The right-side column of the tray cover listed three ways to develop the "McNugget touch." You could be a "Dipper," who patiently and laboriously savored each and every sauce-drenched bite. Then there were "Slam Dunkers," who were so obsessed with eating Chicken McNuggets as quickly as possible that they got the things in the sauce and down their throats quicker than three shakes of a hummingbird's wings. More disgusting consumers were "Big Splashers," who actually let their McNuggets sit in the sauce tub for a minute or so, as if to infuse poultry with the essence of hot mustard sauce. Big Splashers are chiefly responsible for McDonald's drive-thru components being so popular, because who wants to eat next to someone who does shit like that?
Note: I haven't seen McDonald's "Hot Mustard" sauce in years, but it's listed here, alongside "Barbecue," "Sweet & Sour" and..."Honey!" There's no "Honey" sauce where I live! Why can't I have "Honey?"
In 1996, McDonald's got the bright idea to offer a collection of burgers and other sandwiches that went against every theory of what dinner at McDonald's should be. The leader of this brazen new line was the "Arch Deluxe," a burger made with more "grownup" ingredients, like peppered bacon and fancier buns. Actually, the Arch Deluxe was pretty much like any other McDonald's burger...it was just put together a little more gently.
The point of this was to convince customers that McDonald's didn't only cater to the "kid palette," and were perfectly capable of satisfying adult customers. Course, the problem here is that adults never really rejected McDonald's food on the basis of it being too "for kids." If adults didn't eat at McDonald's, it was because they liked Burger King better or just chose to avoid fast food altogether. I just can't believe that there were thirty-somethings actively avoiding McDonald's because Big Macs made them feel like Frankie Cheeks.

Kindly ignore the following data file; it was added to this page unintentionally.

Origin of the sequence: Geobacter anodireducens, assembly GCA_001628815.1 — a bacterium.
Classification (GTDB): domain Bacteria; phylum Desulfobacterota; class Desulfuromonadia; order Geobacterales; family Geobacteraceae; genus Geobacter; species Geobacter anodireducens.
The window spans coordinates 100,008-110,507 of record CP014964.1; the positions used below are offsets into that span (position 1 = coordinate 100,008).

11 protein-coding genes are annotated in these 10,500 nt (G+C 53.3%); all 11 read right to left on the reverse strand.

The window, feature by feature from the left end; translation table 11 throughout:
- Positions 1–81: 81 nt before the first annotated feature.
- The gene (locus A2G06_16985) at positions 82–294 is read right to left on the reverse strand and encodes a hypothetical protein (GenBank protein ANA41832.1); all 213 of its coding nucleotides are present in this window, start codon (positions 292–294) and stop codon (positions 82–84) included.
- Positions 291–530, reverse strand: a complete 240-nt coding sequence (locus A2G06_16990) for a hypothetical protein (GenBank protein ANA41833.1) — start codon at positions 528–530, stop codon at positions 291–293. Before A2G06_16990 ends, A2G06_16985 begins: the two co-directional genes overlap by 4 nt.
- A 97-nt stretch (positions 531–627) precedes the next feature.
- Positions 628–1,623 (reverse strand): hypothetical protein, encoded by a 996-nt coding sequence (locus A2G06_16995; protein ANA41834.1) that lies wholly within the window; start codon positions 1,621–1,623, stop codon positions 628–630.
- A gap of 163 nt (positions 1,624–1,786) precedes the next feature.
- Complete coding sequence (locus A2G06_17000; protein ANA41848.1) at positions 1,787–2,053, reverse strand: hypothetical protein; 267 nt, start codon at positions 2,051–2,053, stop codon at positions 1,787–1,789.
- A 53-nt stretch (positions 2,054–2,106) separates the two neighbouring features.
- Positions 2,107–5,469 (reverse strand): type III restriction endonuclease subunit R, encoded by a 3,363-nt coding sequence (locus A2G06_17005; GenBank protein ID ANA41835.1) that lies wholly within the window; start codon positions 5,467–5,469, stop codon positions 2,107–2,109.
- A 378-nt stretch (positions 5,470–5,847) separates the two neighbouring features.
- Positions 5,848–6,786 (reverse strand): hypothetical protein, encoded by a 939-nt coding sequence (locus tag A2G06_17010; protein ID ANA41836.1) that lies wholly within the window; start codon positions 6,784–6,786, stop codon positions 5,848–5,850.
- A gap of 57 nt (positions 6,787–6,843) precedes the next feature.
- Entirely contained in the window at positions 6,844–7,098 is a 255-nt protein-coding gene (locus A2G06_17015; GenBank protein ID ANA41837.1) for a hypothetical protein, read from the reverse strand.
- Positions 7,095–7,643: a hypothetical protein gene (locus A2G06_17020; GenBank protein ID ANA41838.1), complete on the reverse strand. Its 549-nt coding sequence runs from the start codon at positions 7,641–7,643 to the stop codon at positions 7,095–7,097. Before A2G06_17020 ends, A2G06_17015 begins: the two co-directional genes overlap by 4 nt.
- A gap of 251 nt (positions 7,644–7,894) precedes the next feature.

Whether there was actually a market for semi-modified clones of sandwiches already on the menu is immaterial. For other reasons, Arch Deluxe and its sister "Deluxers" were doomed to fail regardless. First reason: They cost too much. They were the most expensive things on the menu, and people were not willing to pay more money just so they could get food wrappers and containers with less fruity graphics on them.
The second reason is more infamous. McDonald's hired out some ad agency to make sense of their Arch Deluxe, and the result was a really weird and totally stupid campaign that portrayed kids as being disgusted with the new sandwiches. (Because these babies were for adults, see!) So, instead of showing slacks-donning adults scarfing down Arch Deluxes at three-martini lunches, they showed a bunch of kids making shit faces and saying "icky icky icky."
It was a dumb ad campaign, and few consumers bought that there was any real strong dichotomy between McDonald's regular food and McDonald's "adult" food. More proof, and I swear to God: The flipside of the above tray cover features a coloring page with Spider-Man and Wolverine on it.
I was a little long in the tooth for Happy Meals by 1995, but this tray cover still exemplifies one of the biggest reasons kids had sacred blood oaths for Ronald McDonald. For kids, no new movie, cartoon, comic book or video game was truly worthy of devotion until it became a Happy Meal. While it's true that the honor of being a Happy Meal has been given to some pretty undeserving contenders through the years, it's also true that Chip and Dale were never fully welcomed as "Rescue Rangers" until I ripped open a little bag with a plastic Monterey Jack money clip inside.